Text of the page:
Effective communication is important to good working relationships between parents and schools. This is especially true when it comes to communication about special education. Parents are often the first to express concerns about their child’s development or learning. Parents are also required members of any group that makes decisions about special education evaluation, eligibility or development of the Individualized Education Program (IEP) for an eligible student with disability. Whether you are at the beginning of the special education process or an IEP team veteran, it is important to use words that express your thoughts accurately.
Remember that communication is a 2-way street. There is a message that is sent and a message that is received. Unfortunately, they are not always the same thing. The chart below gives examples of words or expressions that may seem similar, but could mean something very different when used in special education-related conversations. Using the wrong term can lead to confusion, frustration and/or an unintended result.
|Asking for extra help or tutoring for a struggling student.
This could lead to adjustments by the general education teacher, a referral to the school’s intervention team, or the parent might be told about tutoring available through the school or how they can find a private tutor.
|Request for a special education evaluation or special education services.
This will trigger a formal process to gather information and determine if the student is eligible for special education services.
The student is enrolled in a public school that typically provides limited educational services either in the home or another community setting.
In N.C., home schools are considered private schools. Public school systems are not required to provide instruction except under certain circumstances.
|Revoke consent for special education services.
All special education services will stop. Parents cannot hold school system responsible for providing FAPE.
|Refuse a specific special education service while keeping other services and supports.
IEP Team must consider options and decide how to ensure that the student receives FAPE. There should not be an automatic “all-or-nothing” threat.
Student is improving their academic or functional skills.
Student is improving at an accelerated rate that will close the skill gap with typical peers over time.
If you are communicating with others and the response is not what you expect, check to make sure that they understood you correctly. It may be necessary to clarify what you mean. Consider using different words or giving an example. Words do matter!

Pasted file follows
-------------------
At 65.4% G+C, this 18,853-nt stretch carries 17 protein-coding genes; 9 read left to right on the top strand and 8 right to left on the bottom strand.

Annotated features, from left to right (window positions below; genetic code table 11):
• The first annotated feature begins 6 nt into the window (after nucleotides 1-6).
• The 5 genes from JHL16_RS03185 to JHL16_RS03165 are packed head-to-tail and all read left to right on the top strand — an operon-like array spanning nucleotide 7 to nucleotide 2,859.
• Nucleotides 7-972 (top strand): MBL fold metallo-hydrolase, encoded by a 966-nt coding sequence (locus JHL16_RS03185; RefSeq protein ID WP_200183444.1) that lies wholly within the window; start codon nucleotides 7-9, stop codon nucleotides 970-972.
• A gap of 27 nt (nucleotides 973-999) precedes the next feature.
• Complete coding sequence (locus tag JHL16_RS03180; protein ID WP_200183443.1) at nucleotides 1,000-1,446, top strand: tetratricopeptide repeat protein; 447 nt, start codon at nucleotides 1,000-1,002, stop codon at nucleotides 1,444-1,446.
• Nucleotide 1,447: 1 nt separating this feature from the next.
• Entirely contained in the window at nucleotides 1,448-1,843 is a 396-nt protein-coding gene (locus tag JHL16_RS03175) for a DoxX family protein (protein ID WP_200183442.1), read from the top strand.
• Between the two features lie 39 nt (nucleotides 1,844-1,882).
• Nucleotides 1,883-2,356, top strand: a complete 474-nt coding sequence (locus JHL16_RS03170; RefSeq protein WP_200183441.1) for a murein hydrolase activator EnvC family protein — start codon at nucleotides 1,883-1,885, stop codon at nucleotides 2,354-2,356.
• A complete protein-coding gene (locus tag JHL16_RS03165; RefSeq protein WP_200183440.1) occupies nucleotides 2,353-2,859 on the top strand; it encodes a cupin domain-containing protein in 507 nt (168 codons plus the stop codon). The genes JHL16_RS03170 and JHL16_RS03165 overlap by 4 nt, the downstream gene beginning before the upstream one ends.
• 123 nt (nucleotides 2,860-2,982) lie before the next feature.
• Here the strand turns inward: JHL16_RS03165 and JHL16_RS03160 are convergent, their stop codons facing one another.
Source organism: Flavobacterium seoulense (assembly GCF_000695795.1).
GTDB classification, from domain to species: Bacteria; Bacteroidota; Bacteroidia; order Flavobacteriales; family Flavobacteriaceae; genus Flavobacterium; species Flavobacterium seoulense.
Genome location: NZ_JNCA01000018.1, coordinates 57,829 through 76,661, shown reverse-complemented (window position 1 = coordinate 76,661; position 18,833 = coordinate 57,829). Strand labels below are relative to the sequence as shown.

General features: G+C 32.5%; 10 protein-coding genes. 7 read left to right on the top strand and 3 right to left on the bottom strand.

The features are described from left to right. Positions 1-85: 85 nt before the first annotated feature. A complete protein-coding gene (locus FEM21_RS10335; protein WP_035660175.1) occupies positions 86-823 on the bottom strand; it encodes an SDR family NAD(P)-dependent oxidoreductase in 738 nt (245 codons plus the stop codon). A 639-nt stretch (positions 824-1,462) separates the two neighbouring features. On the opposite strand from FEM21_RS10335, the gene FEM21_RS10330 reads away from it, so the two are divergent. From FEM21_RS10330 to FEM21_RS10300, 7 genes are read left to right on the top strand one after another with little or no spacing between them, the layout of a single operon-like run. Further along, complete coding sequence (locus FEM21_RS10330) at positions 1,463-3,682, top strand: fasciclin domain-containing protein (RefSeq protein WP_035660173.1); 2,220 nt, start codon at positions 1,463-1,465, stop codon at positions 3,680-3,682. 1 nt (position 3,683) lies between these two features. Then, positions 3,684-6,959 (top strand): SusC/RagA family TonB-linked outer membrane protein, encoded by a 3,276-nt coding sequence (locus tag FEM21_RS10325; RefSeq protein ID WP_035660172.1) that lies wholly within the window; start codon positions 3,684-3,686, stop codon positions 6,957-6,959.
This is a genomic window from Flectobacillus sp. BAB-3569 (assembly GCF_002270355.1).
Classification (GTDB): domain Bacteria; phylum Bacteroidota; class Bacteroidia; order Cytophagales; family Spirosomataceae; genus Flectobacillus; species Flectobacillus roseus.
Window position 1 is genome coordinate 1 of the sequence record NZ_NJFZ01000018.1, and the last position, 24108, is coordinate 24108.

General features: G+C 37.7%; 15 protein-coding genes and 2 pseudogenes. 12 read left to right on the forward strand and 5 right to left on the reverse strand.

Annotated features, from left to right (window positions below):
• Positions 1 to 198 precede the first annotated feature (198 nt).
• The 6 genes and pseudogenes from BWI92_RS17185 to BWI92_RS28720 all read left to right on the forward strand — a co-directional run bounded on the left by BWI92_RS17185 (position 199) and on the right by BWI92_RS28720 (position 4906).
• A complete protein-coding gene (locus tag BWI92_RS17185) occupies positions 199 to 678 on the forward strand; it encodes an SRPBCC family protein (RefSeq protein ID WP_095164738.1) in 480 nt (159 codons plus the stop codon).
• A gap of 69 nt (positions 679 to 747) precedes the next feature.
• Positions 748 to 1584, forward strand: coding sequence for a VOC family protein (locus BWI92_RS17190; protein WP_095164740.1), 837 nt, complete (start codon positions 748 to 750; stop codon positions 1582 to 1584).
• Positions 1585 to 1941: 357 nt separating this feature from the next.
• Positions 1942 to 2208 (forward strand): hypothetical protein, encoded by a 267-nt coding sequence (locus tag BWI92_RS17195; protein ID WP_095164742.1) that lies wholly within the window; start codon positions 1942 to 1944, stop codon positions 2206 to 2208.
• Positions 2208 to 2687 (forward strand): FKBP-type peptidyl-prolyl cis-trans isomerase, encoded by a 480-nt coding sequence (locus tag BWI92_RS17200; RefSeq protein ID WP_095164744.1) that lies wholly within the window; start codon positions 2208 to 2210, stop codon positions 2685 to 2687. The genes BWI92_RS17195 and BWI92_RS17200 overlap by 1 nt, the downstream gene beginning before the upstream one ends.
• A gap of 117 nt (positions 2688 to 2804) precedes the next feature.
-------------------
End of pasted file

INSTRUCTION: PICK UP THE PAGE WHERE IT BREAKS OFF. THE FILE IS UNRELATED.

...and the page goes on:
I have loved to watch plants grow, going back at least to age 7 when I laid on the ground to look up, with pure appreciation, at a spindly young tree in front of my family’s apartment in Baltimore. Beginning with bulbs and flower seeds there, I have grown houseplants and/or vegetables in just about every place that I’ve lived since that time. While I personally find gardening very therapeutic, it is also a natural laboratory and a place where children can learn all sorts of valuable skills and life lessons.
Here are just a few of the things that children can learn in a garden:
- The life cycle of plants and insects how they are able to transform over time without changing their identity. (Biology)
- How energy is neither created or destroyed; it just changes form. (Physics)
- That all soils are not the same. They have a history. (Geology)
- That fertilizer and Ph make a difference. (Chemistry)
- Fine motor skills: crumbling soil, seed handling, tying plants to a support, using hand tools, etc.
- Gross motor skills: digging, reaching, balancing, pushing, pulling, lifting, squatting, etc.
- Math: measurement (space, distance, volume, height, weight, time), counting, geometry (e.g. how shadows will be cast), estimation, etc.
- Veggies always taste better when you grow them yourself. (Nutrition; Self-confidence)
- Plants do best when they are put in location where their needs for sun, water and space can best be met. (Analysis; Organization)
- There is a very close relationship between the effort that you put in and the success of the garden. (Cause/Effect; Work Ethic)
- Things will happen in their own time. (Patience; Delayed gratification)
- Sometimes your plants are damaged by forces you have no control over, like weather, disease and pests. (Resilience; Humility)
- Next year things will be even better! (Planning; Optimism; Self-determination)
There must also be studies out there showing that gardening has mental health benefits, even though they may be more difficult to measure. It’s never too early or too late to introduce children to gardening, whether at home, school or in a community garden. If you are a gardener, share your love and experience with some young people. It’s education, nature style!